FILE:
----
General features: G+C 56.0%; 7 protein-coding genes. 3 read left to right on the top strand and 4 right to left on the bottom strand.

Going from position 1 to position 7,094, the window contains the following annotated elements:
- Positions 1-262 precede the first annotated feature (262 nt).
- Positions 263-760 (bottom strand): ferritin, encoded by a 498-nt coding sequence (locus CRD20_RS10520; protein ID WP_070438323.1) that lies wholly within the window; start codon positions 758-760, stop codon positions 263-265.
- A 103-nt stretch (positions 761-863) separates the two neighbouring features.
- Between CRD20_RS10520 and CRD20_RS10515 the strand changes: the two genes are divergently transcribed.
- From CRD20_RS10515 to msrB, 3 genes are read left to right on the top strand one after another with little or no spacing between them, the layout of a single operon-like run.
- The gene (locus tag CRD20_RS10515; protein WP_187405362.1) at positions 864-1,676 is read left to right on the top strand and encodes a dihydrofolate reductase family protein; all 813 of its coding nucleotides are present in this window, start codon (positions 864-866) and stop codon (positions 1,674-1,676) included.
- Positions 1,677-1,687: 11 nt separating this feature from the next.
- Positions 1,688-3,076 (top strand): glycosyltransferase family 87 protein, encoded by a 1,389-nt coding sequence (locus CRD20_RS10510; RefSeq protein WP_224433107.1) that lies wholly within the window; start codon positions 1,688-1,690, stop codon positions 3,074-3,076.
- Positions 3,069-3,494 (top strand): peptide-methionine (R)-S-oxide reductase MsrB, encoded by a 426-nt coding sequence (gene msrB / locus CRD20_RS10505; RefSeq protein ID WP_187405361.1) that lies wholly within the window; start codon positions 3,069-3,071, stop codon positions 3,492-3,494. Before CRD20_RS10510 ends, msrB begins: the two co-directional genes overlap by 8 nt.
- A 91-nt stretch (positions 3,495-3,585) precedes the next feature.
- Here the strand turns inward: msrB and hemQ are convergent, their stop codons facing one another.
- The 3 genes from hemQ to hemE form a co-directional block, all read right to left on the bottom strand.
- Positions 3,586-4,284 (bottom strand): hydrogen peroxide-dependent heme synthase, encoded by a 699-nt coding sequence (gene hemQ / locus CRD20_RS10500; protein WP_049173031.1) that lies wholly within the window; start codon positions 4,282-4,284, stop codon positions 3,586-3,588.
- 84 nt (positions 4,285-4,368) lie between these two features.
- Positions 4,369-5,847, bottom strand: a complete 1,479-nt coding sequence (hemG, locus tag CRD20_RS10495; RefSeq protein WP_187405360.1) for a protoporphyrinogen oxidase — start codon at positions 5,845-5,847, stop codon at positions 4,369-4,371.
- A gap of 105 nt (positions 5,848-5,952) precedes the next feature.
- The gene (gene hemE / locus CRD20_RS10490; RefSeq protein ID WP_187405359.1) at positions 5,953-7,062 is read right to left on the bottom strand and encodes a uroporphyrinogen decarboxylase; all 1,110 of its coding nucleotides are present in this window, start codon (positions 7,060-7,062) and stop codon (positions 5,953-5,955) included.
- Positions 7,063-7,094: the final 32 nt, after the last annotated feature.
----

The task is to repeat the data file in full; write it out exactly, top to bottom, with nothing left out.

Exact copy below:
General features: G+C 56.0%; 7 protein-coding genes. 3 read left to right on the top strand and 4 right to left on the bottom strand.

Going from position 1 to position 7,094, the window contains the following annotated elements:
- Positions 1-262 precede the first annotated feature (262 nt).
- Positions 263-760 (bottom strand): ferritin, encoded by a 498-nt coding sequence (locus CRD20_RS10520; protein ID WP_070438323.1) that lies wholly within the window; start codon positions 758-760, stop codon positions 263-265.
- A 103-nt stretch (positions 761-863) separates the two neighbouring features.
- Between CRD20_RS10520 and CRD20_RS10515 the strand changes: the two genes are divergently transcribed.
- From CRD20_RS10515 to msrB, 3 genes are read left to right on the top strand one after another with little or no spacing between them, the layout of a single operon-like run.
- The gene (locus tag CRD20_RS10515; protein WP_187405362.1) at positions 864-1,676 is read left to right on the top strand and encodes a dihydrofolate reductase family protein; all 813 of its coding nucleotides are present in this window, start codon (positions 864-866) and stop codon (positions 1,674-1,676) included.
- Positions 1,677-1,687: 11 nt separating this feature from the next.
- Positions 1,688-3,076 (top strand): glycosyltransferase family 87 protein, encoded by a 1,389-nt coding sequence (locus CRD20_RS10510; RefSeq protein WP_224433107.1) that lies wholly within the window; start codon positions 1,688-1,690, stop codon positions 3,074-3,076.
- Positions 3,069-3,494 (top strand): peptide-methionine (R)-S-oxide reductase MsrB, encoded by a 426-nt coding sequence (gene msrB / locus CRD20_RS10505; RefSeq protein ID WP_187405361.1) that lies wholly within the window; start codon positions 3,069-3,071, stop codon positions 3,492-3,494. Before CRD20_RS10510 ends, msrB begins: the two co-directional genes overlap by 8 nt.
- A 91-nt stretch (positions 3,495-3,585) precedes the next feature.
- Here the strand turns inward: msrB and hemQ are convergent, their stop codons facing one another.
- The 3 genes from hemQ to hemE form a co-directional block, all read right to left on the bottom strand.
- Positions 3,586-4,284 (bottom strand): hydrogen peroxide-dependent heme synthase, encoded by a 699-nt coding sequence (gene hemQ / locus CRD20_RS10500; protein WP_049173031.1) that lies wholly within the window; start codon positions 4,282-4,284, stop codon positions 3,586-3,588.
- 84 nt (positions 4,285-4,368) lie between these two features.
- Positions 4,369-5,847, bottom strand: a complete 1,479-nt coding sequence (hemG, locus tag CRD20_RS10495; RefSeq protein WP_187405360.1) for a protoporphyrinogen oxidase — start codon at positions 5,845-5,847, stop codon at positions 4,369-4,371.
- A gap of 105 nt (positions 5,848-5,952) precedes the next feature.
- The gene (gene hemE / locus CRD20_RS10490; RefSeq protein ID WP_187405359.1) at positions 5,953-7,062 is read right to left on the bottom strand and encodes a uroporphyrinogen decarboxylase; all 1,110 of its coding nucleotides are present in this window, start codon (positions 7,060-7,062) and stop codon (positions 5,953-5,955) included.
- Positions 7,063-7,094: the final 32 nt, after the last annotated feature.